Why Job Commutes Are Getting Longer, and Why It’s a Problem

The distance between people and jobs in metropolitan America is growing, and it’s having a detrimental impact on more than just workers’ commute times.

There is a growing distance between where Americans live and where jobs are located. That distance is costing workers, most obviously in the time and money spent on longer commutes, but also by decreasing opportunities for employment and upward social mobility, according to a new report by the Brookings Institution.

The report, which analyzes the increasing distance between people and jobs in metropolitan America, found that “proximity to employment can influence a range of economic and social outcomes, from local fiscal health to the employment prospects of residents, particularly low-income and minority workers.”

Not only does having jobs close by increase your chance of being employed, it can also reduce periods of joblessness. Being employed doesn’t completely safeguard you against poverty, but it does lower your risk.

Nearby jobs are also important to lower-income individuals who sometimes have fewer housing and transportation options, Brookings explained.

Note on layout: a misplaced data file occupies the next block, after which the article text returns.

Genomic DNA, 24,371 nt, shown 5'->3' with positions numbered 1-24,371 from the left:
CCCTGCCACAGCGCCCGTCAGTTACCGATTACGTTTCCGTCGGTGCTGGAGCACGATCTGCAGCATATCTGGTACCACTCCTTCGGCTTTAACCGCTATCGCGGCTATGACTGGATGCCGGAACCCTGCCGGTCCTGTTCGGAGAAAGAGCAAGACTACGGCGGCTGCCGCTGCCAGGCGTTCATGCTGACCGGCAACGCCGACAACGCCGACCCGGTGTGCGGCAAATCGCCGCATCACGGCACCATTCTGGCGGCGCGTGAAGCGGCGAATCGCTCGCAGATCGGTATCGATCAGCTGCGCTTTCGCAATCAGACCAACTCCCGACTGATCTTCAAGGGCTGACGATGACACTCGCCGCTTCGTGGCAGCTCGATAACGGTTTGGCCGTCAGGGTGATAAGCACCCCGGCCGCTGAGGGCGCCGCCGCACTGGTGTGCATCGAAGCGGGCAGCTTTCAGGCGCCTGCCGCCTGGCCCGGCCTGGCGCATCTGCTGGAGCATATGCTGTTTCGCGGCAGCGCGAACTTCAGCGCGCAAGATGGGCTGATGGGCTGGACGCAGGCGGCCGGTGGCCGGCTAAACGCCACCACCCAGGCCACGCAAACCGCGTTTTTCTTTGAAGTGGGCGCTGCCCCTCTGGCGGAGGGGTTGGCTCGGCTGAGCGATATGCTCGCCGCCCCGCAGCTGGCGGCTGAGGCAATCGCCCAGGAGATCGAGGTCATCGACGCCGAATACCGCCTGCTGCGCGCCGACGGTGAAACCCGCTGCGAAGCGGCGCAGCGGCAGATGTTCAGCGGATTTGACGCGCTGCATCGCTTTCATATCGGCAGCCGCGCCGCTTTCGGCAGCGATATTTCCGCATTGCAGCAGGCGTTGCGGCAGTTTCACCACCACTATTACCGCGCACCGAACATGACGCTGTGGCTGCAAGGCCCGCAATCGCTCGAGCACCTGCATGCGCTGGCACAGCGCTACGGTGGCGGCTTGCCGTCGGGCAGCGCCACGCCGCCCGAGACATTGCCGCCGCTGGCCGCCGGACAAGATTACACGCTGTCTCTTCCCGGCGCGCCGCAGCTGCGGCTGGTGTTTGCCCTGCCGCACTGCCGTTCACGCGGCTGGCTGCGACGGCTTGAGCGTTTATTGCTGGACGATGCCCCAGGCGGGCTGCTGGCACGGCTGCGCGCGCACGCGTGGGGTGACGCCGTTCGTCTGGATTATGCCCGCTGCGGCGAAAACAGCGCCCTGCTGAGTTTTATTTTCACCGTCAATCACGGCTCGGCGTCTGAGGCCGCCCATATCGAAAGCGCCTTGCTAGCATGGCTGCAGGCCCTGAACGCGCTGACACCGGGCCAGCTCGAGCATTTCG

In the past 10 years or so, the proximity to employment has grown faster near low-income Americans, both in cities and suburbs.

“Between 2000 and 2012, poverty grew and re-concentrated in parts of metropolitan areas that were farther from jobs, particularly in suburbs, which are now home to more than half of the poor residents of the country’s 100 largest metro areas,” Brookings said.

The growing distance between jobs and people also affects upward social mobility. Recent research revealed that where children grow up has a significant impact on their future earnings potential. For example:

… a child born at the 25th percentile of income in Seattle experienced a 12 percent earnings bump relative to the national average by age 26. In Atlanta, a child born into the same part of the income distribution earned 8 percent less than the national average as an adult. The researchers found that racial and income segregation, and long commute times, explained much of the difference in mobility across these and other areas.

If we want to provide an opportunity for upward social mobility for Americans, more efforts need to be focused at the local level. Brookings concluded: “Improving proximity to jobs alone certainly won’t tackle our social mobility challenges, but it can ameliorate problems like segregation, concentrated poverty, and low-density sprawl that pose real barriers to economic progress for low-income kids and families.”

Have you noticed a growing distance between people you know and their work? Share your thoughts below or on our Facebook page.

Stacy Johnson

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